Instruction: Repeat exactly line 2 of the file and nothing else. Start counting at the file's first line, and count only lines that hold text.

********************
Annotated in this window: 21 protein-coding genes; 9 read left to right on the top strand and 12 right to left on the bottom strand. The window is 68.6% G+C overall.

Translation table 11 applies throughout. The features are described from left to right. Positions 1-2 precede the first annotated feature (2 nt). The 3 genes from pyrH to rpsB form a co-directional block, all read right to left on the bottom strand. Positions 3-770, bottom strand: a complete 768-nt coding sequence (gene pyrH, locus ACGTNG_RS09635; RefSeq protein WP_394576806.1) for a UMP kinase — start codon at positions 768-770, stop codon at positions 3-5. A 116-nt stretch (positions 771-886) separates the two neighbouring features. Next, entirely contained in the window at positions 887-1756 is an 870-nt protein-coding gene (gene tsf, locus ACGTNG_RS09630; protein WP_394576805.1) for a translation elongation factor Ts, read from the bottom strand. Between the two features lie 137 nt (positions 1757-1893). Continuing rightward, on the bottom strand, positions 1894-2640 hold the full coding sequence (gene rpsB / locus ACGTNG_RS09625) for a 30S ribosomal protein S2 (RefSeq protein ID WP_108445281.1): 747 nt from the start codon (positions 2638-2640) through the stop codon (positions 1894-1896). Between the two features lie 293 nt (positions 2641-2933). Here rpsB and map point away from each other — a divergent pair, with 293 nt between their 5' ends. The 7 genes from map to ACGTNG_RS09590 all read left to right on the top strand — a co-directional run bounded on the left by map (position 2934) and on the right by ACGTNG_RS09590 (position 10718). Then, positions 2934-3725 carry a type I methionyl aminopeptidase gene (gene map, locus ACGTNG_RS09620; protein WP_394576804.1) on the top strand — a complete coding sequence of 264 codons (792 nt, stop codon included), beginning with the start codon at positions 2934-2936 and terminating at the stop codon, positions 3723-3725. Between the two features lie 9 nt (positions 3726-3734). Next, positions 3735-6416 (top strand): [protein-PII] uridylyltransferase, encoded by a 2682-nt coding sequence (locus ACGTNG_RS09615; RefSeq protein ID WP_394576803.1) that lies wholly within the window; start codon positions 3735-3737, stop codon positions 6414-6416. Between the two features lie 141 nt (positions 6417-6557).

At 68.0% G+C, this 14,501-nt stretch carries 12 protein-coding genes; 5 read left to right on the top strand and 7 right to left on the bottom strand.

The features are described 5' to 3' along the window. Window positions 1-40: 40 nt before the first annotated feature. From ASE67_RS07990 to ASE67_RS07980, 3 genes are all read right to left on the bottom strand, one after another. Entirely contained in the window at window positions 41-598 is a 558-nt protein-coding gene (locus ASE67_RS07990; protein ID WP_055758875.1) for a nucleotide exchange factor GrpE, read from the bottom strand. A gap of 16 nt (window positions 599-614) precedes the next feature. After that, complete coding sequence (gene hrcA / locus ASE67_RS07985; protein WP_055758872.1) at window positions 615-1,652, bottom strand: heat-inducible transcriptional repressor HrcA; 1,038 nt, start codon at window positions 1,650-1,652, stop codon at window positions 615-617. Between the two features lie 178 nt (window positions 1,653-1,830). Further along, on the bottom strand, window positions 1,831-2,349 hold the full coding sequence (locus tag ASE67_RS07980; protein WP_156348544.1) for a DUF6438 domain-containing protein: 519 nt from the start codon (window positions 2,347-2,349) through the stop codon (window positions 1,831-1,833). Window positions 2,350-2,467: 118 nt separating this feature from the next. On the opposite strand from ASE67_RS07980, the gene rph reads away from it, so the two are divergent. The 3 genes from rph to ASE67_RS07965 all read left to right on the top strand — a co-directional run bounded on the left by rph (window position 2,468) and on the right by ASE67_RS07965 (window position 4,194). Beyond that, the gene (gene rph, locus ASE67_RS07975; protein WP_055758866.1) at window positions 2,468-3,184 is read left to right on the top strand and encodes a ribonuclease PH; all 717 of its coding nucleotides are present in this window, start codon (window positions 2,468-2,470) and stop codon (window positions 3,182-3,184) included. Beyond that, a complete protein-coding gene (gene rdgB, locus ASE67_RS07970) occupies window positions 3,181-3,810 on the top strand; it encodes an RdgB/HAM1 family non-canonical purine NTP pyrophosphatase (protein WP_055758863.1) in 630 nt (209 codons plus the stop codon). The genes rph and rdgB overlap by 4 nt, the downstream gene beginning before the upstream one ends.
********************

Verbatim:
Translation table 11 applies throughout. The features are described from left to right. Positions 1-2 precede the first annotated feature (2 nt). The 3 genes from pyrH to rpsB form a co-directional block, all read right to left on the bottom strand. Positions 3-770, bottom strand: a complete 768-nt coding sequence (gene pyrH, locus ACGTNG_RS09635; RefSeq protein WP_394576806.1) for a UMP kinase — start codon at positions 768-770, stop codon at positions 3-5. A 116-nt stretch (positions 771-886) separates the two neighbouring features. Next, entirely contained in the window at positions 887-1756 is an 870-nt protein-coding gene (gene tsf, locus ACGTNG_RS09630; protein WP_394576805.1) for a translation elongation factor Ts, read from the bottom strand. Between the two features lie 137 nt (positions 1757-1893). Continuing rightward, on the bottom strand, positions 1894-2640 hold the full coding sequence (gene rpsB / locus ACGTNG_RS09625) for a 30S ribosomal protein S2 (RefSeq protein ID WP_108445281.1): 747 nt from the start codon (positions 2638-2640) through the stop codon (positions 1894-1896). Between the two features lie 293 nt (positions 2641-2933). Here rpsB and map point away from each other — a divergent pair, with 293 nt between their 5' ends. The 7 genes from map to ACGTNG_RS09590 all read left to right on the top strand — a co-directional run bounded on the left by map (position 2934) and on the right by ACGTNG_RS09590 (position 10718). Then, positions 2934-3725 carry a type I methionyl aminopeptidase gene (gene map, locus ACGTNG_RS09620; protein WP_394576804.1) on the top strand — a complete coding sequence of 264 codons (792 nt, stop codon included), beginning with the start codon at positions 2934-2936 and terminating at the stop codon, positions 3723-3725. Between the two features lie 9 nt (positions 3726-3734). Next, positions 3735-6416 (top strand): [protein-PII] uridylyltransferase, encoded by a 2682-nt coding sequence (locus ACGTNG_RS09615; RefSeq protein ID WP_394576803.1) that lies wholly within the window; start codon positions 3735-3737, stop codon positions 6414-6416. Between the two features lie 141 nt (positions 6417-6557).